Being an active practitioner of asset allocation for nearly 20 years, and having a degree in mathematics, I was eagerly looking forward to Thomas Hoglund’s “Mathematical Asset Allocation”. I soon realized, however, that I was trudging through a graduate-level text on the abstract theories and rigorous mathematical proofs of asset allocation. Not exactly light reading.
Hoglund’s book is not for the mathematically challenged. In fact, the author himself states that the book “is for courses in mathematical finance, actuarial mathematics, financial derivatives, and financial engineering at the upper-undergraduate and graduate levels”. Take this warning to heart, as the book contains dozens of intricate formulas and proofs. In addition, there are numerous exercises throughout each chapter for the interested reader who actually wants to try his hand at the demanding mathematical proofs.
As one with mathematical experience, I was comfortable with most of the material, but continually found myself bogged down in the details of the concepts. For example, Hoglund dissects the seemingly innocuous concepts of return and variance to the point of needing an entire chapter of formula-ridden text to get to the root ideas. While, these details are important at a theoretical level, there is not much of practical use to be found. To be fair, Hoglund did not write this book for the everyday investor or even seasoned financial advisor. This being the case, it is not surprising that the context of the book leans more towards the abstract and less towards the practical.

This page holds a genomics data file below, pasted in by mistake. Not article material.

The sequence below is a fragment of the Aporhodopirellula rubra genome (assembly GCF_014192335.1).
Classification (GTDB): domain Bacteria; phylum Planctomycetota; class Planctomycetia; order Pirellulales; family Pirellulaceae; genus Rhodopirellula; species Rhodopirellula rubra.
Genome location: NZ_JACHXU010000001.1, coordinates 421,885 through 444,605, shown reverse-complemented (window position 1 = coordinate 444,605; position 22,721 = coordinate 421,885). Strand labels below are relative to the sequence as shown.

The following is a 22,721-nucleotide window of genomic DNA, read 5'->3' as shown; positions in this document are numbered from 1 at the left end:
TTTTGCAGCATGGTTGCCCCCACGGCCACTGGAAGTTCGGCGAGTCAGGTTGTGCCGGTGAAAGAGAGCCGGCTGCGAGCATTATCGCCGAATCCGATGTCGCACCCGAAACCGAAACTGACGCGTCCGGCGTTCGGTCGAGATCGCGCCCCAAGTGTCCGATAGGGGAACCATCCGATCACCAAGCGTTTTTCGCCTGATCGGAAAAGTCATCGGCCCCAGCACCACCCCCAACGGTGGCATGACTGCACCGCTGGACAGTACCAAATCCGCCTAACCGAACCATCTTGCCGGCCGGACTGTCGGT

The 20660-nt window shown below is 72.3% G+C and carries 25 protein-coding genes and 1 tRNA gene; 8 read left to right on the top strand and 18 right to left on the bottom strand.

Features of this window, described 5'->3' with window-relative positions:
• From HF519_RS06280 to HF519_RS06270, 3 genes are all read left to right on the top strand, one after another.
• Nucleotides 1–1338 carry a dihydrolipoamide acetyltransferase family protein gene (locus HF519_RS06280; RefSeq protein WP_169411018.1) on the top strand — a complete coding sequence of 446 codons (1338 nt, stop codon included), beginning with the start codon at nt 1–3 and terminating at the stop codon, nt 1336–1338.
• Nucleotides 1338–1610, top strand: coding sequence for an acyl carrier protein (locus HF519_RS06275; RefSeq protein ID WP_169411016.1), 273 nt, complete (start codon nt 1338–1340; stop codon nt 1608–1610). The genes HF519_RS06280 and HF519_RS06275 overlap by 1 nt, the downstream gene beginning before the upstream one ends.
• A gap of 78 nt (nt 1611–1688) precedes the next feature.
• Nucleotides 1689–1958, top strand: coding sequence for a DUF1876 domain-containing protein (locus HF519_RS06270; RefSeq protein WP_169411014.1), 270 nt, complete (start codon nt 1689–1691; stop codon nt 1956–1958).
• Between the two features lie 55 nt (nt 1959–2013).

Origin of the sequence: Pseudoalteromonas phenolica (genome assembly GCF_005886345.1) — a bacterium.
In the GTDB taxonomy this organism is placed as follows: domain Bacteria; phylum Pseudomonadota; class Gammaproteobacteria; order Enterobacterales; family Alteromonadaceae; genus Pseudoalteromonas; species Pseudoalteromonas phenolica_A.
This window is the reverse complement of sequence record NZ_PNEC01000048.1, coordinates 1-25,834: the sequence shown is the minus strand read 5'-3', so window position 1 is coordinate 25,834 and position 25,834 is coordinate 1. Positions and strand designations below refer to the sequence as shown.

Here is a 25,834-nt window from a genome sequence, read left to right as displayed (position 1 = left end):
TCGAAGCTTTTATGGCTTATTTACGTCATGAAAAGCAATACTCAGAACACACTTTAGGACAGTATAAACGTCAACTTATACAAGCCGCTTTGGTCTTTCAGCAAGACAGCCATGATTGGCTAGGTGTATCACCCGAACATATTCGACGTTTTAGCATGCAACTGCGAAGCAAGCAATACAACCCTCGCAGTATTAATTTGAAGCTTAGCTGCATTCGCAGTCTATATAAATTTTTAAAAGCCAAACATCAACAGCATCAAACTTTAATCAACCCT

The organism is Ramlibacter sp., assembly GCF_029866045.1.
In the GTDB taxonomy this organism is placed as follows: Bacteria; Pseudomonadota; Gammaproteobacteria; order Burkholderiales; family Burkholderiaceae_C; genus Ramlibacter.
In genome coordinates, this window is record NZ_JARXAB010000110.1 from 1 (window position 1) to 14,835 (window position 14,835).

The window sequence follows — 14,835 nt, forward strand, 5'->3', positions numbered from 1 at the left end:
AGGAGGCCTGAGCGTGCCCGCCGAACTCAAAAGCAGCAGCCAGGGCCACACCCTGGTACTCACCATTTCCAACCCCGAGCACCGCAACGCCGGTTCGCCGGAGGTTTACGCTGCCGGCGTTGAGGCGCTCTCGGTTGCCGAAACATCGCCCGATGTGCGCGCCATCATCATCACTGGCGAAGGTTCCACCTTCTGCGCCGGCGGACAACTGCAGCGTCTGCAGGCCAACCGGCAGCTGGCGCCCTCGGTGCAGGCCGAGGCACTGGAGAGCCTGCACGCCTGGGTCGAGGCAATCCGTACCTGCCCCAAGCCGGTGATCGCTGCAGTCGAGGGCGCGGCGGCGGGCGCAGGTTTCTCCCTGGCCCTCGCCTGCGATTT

A book such as this is difficult to review in that it truly should be considered a college-level text book, as opposed to an “investment book”. As I think back to my years at Michigan attaining my MBA in finance, I recall similar texts. At the time I yearned for more practical knowledge, but there is something to be said for having some understanding of the underpinnings of modern financial theory. I am grateful for the exposure to financial theory as I believe it does help to build a solid foundation later when it comes times to actually implement the concepts. I would recommend “Mathematical Asset Allocation” only to those with both a strong math background, and the desire to learn the theoretical aspect of financial theory. Otherwise, Hoglund’s book will be a difficult read, and ultimately lead to confusion and perhaps even frustration on the part of the unsuspecting reader.